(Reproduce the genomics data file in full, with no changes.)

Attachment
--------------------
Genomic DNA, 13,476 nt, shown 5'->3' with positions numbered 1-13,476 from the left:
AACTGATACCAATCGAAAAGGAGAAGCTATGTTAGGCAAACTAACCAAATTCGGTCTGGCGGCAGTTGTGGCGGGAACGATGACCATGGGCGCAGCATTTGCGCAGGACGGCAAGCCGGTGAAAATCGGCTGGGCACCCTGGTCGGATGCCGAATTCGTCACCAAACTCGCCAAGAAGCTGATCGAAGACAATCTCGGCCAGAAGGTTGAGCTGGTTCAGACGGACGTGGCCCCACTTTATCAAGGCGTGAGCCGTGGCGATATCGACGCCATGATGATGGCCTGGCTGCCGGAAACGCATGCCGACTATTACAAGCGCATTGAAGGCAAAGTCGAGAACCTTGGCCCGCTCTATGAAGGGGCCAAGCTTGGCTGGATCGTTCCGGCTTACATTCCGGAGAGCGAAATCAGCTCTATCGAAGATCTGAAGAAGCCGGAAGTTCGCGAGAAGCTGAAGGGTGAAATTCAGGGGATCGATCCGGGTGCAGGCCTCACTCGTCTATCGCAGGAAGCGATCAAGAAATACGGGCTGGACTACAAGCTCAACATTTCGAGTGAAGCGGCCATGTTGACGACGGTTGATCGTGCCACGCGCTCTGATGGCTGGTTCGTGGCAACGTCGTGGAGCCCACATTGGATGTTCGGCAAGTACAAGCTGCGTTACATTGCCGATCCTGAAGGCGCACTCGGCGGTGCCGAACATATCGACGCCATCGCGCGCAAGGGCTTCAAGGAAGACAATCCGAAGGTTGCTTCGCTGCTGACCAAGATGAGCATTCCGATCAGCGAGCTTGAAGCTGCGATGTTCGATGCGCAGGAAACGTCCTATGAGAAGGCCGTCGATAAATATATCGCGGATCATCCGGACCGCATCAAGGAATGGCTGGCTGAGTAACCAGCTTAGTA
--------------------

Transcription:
Genomic DNA, 13,476 nt, shown 5'->3' with positions numbered 1-13,476 from the left:
AACTGATACCAATCGAAAAGGAGAAGCTATGTTAGGCAAACTAACCAAATTCGGTCTGGCGGCAGTTGTGGCGGGAACGATGACCATGGGCGCAGCATTTGCGCAGGACGGCAAGCCGGTGAAAATCGGCTGGGCACCCTGGTCGGATGCCGAATTCGTCACCAAACTCGCCAAGAAGCTGATCGAAGACAATCTCGGCCAGAAGGTTGAGCTGGTTCAGACGGACGTGGCCCCACTTTATCAAGGCGTGAGCCGTGGCGATATCGACGCCATGATGATGGCCTGGCTGCCGGAAACGCATGCCGACTATTACAAGCGCATTGAAGGCAAAGTCGAGAACCTTGGCCCGCTCTATGAAGGGGCCAAGCTTGGCTGGATCGTTCCGGCTTACATTCCGGAGAGCGAAATCAGCTCTATCGAAGATCTGAAGAAGCCGGAAGTTCGCGAGAAGCTGAAGGGTGAAATTCAGGGGATCGATCCGGGTGCAGGCCTCACTCGTCTATCGCAGGAAGCGATCAAGAAATACGGGCTGGACTACAAGCTCAACATTTCGAGTGAAGCGGCCATGTTGACGACGGTTGATCGTGCCACGCGCTCTGATGGCTGGTTCGTGGCAACGTCGTGGAGCCCACATTGGATGTTCGGCAAGTACAAGCTGCGTTACATTGCCGATCCTGAAGGCGCACTCGGCGGTGCCGAACATATCGACGCCATCGCGCGCAAGGGCTTCAAGGAAGACAATCCGAAGGTTGCTTCGCTGCTGACCAAGATGAGCATTCCGATCAGCGAGCTTGAAGCTGCGATGTTCGATGCGCAGGAAACGTCCTATGAGAAGGCCGTCGATAAATATATCGCGGATCATCCGGACCGCATCAAGGAATGGCTGGCTGAGTAACCAGCTTAGTA